Bringing together four unreleased tunes by The Rizzos and Top Nachos, this split release from King Pizza Records is a fine DIY recording. Split releases are a good way of introducing people to new bands and for Top Nachos the opportunity to appear alongside The Rizzos is definitely a chance for the Queens-based, self-proclaimed “silly-core” band to build upon their following. For extant fans of The Rizzos, of course, a purchase of this release will be a no-brainer. It has something a bittersweet feel, too, presenting both an end and a beginning: the Rizzos’ tracks are the last to feature drummer and founding member Bettina Warshaw while, for most listeners, the release will provide a first time exposure to the rather juvenile world of Top Nachos and their occasional cardboard headgear, fascination with junk food and unfashionable facial hair.
King Pizza Records are about to host their fifth self-curated festival, the aptly named PizzaFest 5. The event brings together sets from label favourites The Rizzos, Sun Voyager and The Mad Doctors alongside Night Screams, Glass Slipper, Narcos Family Band and more.
At the beginning of 2015, Brooklyn’s The Rizzos released their debut EP ‘No Parents, No Rules’. Far from perfect, it showed a great promise for the future and was worth checking out for ‘Vomit Kiss’, a punky number that showed the energy within the band in a brattish and youthful manner. That glimpsed promise comes really through on this seven track cassette – issued just six months later – where The Rizzos really hit their mark consistently, blending their garage rock roots with some serious early sixties bubblegum vibes and some classy power pop.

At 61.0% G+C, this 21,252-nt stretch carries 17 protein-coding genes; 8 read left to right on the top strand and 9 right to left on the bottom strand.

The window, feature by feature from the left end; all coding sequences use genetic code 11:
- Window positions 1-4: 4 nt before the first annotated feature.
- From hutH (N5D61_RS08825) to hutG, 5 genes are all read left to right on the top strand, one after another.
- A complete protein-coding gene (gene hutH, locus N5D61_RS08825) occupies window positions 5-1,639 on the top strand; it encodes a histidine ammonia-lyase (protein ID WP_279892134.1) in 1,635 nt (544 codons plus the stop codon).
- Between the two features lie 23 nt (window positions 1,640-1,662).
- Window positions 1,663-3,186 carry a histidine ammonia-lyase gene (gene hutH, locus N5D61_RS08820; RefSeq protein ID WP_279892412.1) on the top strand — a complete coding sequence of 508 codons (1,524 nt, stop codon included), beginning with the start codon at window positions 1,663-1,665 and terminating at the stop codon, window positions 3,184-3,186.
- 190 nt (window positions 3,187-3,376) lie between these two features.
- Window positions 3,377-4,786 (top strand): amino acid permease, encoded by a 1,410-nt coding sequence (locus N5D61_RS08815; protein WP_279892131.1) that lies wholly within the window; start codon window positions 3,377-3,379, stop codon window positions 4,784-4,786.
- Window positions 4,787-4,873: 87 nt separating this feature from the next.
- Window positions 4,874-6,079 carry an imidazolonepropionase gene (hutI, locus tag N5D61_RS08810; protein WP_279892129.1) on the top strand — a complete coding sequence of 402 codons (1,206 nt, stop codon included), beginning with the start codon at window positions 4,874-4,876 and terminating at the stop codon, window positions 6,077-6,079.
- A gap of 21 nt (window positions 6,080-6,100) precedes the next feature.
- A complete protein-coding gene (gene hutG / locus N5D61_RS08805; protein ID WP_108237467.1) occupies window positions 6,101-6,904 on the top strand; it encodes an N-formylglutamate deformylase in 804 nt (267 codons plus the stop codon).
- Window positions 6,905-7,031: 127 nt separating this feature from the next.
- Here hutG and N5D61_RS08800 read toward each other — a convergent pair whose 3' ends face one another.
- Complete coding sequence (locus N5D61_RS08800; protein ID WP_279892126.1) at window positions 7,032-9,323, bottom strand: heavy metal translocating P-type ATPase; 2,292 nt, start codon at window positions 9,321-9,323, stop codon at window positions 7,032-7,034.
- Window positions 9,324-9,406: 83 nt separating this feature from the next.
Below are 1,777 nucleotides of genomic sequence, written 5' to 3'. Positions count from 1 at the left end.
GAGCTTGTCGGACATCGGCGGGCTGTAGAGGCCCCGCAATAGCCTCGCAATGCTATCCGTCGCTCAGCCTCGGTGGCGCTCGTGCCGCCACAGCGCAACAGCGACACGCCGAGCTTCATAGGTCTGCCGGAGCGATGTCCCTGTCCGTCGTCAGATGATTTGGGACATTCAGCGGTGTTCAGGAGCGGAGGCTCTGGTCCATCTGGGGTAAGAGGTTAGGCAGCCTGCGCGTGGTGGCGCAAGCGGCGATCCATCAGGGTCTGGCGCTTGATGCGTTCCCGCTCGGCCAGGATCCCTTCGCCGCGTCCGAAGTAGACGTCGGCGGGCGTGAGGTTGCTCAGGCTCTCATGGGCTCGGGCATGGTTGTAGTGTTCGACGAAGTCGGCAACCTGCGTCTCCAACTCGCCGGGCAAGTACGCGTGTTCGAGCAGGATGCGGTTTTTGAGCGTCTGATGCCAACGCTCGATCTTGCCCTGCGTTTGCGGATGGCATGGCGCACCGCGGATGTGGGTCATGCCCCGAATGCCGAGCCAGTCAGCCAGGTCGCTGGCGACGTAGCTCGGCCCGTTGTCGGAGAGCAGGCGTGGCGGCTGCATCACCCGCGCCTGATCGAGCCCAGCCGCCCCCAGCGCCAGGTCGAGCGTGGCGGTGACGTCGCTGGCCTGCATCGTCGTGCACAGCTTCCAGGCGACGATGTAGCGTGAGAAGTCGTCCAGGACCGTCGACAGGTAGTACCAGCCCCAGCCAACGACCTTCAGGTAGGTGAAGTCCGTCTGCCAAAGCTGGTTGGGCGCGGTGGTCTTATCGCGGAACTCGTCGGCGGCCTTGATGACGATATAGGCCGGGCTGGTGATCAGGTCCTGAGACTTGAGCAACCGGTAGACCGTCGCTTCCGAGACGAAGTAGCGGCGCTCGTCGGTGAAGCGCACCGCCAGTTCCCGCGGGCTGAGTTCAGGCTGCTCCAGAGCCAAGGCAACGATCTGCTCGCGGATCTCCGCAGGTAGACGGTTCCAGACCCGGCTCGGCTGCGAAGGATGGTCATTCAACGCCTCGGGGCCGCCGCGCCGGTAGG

A lo-fi alt-rock trio from Brooklyn, The Rizzos will already be familiar to some DIY music aficionados due to their inclusion on the second King Pizza Records sampler issued in November 2014. Their track ‘Do Anything I Want You To’ celebrated the sounds of early 60s girl groups with its post-doo wop sounds, taking Phil Spector’s dream and running it through several fuzz pedals en route, ending up sounding like a restrained Kat Bjelland playing The Crystals. In just under three minutes, The Rizzos proved they had some reasonable chops, paving the way for their then upcoming release.
Sometimes it can be easy to feel like the corporate giants are repeatedly flooding the market with expensive repackages of classic albums, hugely expensive box sets and the like. Truth is, while we all have our “classic albums”, music fans still need something completely new to discover and thankfully, we now live in a world where there’s more music than ever before at our disposal. So much, in fact, that much of it is in danger of being overlooked. There are literally thousands of underground bands and hundreds of DIY labels and you often have to put in some hard yards to find them, but we live in very exciting musical times. On the eve of the their first anniversary, a few faces from King Pizza Records – one of the US’s most no-nonsense DIY labels –met with Real Gone to give us the skinny…and, man, they had an impressive amount of enthusiasm!